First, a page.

In this second instalment, I seek to expose some of the video production industry & manufacturers half-truths that comes to light in the wake of a series of product announcements like those at NAB…
I think it is safe to say that I’ve done my fair share of multi-camera live switched and webcast events. I started switching back in 1999 and webcasting as an operator in 2010, although I did live switch the official launch webcast for the Truth and Reconciliation Commission town hall meeting in Winnipeg, Manitoba back in 2009, the on-demand stream of which is no longer live.
I started as a neophyte, working under and alongside seasoned pros in the field, who increasingly gave me opportunities to show my stuff while giving me just enough rope to hang myself… There are some ligature marks but I’m still here so apparently I passed inspection.
The South Hall at the Las Vegas Convention Centre was all abuzz with folks talking about both disciplines. Some folks obviously knew their stuff while others were looking to get into the game for a fraction of the cost of what I perceive to be a comprehensive solution. And the manufacturers had products to appeal to them ALL!
One of the exciting products for me was a new hardware series by LiveStream, my live webcast solution of choice.
The LiveStream Studio HD500 is an interesting solution on a lot of fronts. It has the core capabilities to do 5 source live switching for webcast and has a built in titler and playback engine. As well, there are (limited) audio mixing capabilities.
I am looking very seriously at picking up one or more up for my highly mobile live event webcast model. A tremendous amount of bang for the buck.
Where the solution fails is where most folks are going to try to use it – simultaneous webstreaming with output to venue screens in an IMAG (Image MAGnification) scenario.
Upon talking to the kind folks at LiveStream, there is a 6 frame delay internally from input to output. This is to facilitate syncing non-synchronous sources, the ability to enable live keying and other such mundane tasks that the average user doesn’t want to consider.
The problem is, we can SEE 2 or more frames of delay of video from audio.
In a live webcast, the audio and video are received simultaneously and in sync. No issue there.
In a live-to-screen environment, one of two things happens:
- The operator is using only the LiveStream HD500 box for both audio and video mixing and output to screens and house audio, in which case the speaker has to deal with a very unnatural delay hearing their own voice back. For seasoned pros like LiveStream’s demo artist, this isn’t an issue. For the average person, this is massively disconcerting. Imagine your keynote speaker being completely distracted during their presentation and losing their place.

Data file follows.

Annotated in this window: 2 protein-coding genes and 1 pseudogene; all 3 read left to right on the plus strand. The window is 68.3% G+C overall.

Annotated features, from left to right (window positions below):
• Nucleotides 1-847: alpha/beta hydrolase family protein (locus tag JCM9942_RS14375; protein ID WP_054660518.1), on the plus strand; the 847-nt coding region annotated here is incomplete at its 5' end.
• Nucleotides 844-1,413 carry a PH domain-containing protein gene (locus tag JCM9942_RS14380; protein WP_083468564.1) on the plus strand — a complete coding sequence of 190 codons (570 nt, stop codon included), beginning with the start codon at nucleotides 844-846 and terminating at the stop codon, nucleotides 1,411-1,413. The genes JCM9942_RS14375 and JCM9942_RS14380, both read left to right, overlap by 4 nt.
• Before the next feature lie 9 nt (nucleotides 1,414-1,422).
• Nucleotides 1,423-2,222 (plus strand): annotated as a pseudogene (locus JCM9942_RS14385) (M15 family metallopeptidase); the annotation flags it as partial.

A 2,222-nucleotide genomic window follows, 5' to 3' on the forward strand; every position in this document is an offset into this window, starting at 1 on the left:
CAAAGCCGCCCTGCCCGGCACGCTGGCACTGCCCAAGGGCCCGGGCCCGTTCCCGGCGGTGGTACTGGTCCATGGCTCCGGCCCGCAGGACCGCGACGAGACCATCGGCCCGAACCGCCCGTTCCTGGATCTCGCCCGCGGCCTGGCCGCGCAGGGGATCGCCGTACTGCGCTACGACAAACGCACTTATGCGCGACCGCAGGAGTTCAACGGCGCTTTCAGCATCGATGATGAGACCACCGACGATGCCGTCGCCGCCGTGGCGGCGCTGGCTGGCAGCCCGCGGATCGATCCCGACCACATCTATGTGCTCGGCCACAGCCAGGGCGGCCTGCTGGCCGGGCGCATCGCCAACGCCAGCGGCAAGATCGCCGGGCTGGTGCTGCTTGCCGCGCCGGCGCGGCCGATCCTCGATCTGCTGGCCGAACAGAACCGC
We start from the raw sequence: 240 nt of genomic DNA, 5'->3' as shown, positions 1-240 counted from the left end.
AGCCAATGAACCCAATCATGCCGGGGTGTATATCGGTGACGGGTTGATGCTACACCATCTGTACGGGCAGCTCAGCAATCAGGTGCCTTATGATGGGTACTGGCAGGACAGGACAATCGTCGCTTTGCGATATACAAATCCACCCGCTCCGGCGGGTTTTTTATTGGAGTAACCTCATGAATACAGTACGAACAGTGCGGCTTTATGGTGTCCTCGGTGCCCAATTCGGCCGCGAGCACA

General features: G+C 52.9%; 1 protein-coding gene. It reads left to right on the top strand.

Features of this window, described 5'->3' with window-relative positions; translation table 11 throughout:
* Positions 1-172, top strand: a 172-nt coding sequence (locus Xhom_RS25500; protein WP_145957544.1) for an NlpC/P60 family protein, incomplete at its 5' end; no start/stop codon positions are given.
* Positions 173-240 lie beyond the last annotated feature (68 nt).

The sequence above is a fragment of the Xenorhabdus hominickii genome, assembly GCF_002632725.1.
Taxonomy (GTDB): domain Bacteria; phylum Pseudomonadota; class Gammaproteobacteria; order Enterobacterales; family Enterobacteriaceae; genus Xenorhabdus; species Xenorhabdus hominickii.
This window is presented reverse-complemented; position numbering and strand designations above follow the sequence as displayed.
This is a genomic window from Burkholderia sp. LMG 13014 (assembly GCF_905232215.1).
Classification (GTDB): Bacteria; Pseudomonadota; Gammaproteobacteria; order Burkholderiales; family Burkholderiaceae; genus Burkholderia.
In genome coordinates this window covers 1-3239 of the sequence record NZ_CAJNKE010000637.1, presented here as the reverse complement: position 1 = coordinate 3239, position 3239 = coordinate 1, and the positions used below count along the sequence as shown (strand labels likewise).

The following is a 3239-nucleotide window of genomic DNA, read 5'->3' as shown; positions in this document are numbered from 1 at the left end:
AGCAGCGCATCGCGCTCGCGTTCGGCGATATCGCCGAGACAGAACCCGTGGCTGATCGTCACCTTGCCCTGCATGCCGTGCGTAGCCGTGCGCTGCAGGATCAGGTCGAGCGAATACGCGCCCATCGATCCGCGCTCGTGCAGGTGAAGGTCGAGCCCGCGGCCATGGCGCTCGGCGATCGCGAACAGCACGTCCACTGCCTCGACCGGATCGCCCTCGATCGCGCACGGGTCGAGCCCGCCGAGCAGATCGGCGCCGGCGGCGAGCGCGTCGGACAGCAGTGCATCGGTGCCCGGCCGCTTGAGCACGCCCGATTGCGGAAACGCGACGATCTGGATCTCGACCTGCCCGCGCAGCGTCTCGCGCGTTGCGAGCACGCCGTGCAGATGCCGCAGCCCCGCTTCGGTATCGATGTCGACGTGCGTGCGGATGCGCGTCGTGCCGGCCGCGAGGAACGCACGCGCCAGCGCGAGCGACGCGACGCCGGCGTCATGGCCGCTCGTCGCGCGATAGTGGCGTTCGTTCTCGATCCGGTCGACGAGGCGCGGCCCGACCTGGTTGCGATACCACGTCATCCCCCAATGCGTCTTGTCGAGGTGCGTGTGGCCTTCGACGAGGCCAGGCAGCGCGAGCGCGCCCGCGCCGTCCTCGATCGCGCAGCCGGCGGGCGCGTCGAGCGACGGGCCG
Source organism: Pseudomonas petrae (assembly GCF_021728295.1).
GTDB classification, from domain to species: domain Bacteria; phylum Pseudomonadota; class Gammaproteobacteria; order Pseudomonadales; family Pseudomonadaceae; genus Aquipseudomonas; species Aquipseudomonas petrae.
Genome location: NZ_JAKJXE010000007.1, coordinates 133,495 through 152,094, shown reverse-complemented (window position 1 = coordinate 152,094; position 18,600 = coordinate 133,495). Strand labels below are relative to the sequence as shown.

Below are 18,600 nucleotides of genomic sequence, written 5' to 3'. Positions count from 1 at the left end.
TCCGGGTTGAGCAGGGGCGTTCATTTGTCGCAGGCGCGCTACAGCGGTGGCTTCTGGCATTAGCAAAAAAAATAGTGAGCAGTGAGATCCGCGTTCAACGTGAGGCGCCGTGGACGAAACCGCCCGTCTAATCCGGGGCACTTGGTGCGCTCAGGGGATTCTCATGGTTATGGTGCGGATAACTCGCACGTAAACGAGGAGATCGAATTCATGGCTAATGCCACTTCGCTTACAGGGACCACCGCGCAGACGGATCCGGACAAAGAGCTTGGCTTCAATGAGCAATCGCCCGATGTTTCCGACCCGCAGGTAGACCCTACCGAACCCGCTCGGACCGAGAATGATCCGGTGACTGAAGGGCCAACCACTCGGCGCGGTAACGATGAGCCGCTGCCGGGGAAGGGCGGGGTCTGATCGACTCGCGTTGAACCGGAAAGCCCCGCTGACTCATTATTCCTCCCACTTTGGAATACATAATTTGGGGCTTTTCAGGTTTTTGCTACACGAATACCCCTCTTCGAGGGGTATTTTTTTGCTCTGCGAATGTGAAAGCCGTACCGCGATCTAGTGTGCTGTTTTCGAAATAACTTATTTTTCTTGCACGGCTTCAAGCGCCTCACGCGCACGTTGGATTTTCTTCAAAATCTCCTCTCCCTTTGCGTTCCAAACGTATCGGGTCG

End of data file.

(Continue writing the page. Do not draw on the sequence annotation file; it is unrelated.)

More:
- More likely, the room audio will be handled by an A/V company supplying the room with mixed audio to speakers arranged around the room or in the ceiling. Your video feed to the projectors is now going to be 6 frames (or 1/5th of a second) minimum delayed to the screens. Depending on the exact signal path to the projectors or video displays, you may need to add 2 or more frames of delay to that. For people in the first several rows, this is incredibly distracting. As you get further and further back in the room, it becomes less of an issue because it takes time for sound to travel through the air but let me tell you, 6 – 8 frames of video latency is an eternity in live event.
I agonize over video latency in my practice. At a recent Vancouver Community College convocation event, I had my latency down to 2 frames from my position in the balcony to the rear projection screen on stage and one of those frames was incurred converting HD-SDI to DVI for the projector. You can see the delay if you look REALLY hard in my 720P60 recording of the event when the screen is in the shot.
I get compliments everywhere I go on my professionalism and attention to detail, especially around latency and audio considerations in general. I very often choose to work in 720P60 for live projection instead of 1080i30 to halve the delay time, which is ALWAYS incurred in frames, not fractions of seconds.
The LiveStream solution is fantastic! I am buying at least one if not multiples, but it must be used appropriately and frankly too many new practitioners only see what it can do for the price and not what it does in the real world.
I worked on a live recording of my friend’s dad’s band in a church environment over a year ago on Vancouver Island and the inhouse A/V guy bent my ear to get some ideas on how to minimize latency; they had a parishioner who was very upset about the lip sync issues in the sanctuary. After spending an hour looking through every phase of the setup, I concluded they were 2 frames latent at the projectors (consumer/boardroom projectors flown behind screens). My opinion was there was no way they were going to get any better results.
Then I asked an informed question:
“Where does the parishioner sit? He sits in the front row, doesn’t he?”
The A/V tech and I both smiled. We knew what the solution was.
I got an email two weeks later that the gentleman now had a “place of honour” in the back row next to the sound booth and said “whatever we had done had fixed it!”
Sometimes you CAN teach an old dog new tricks.
Thanks for reading!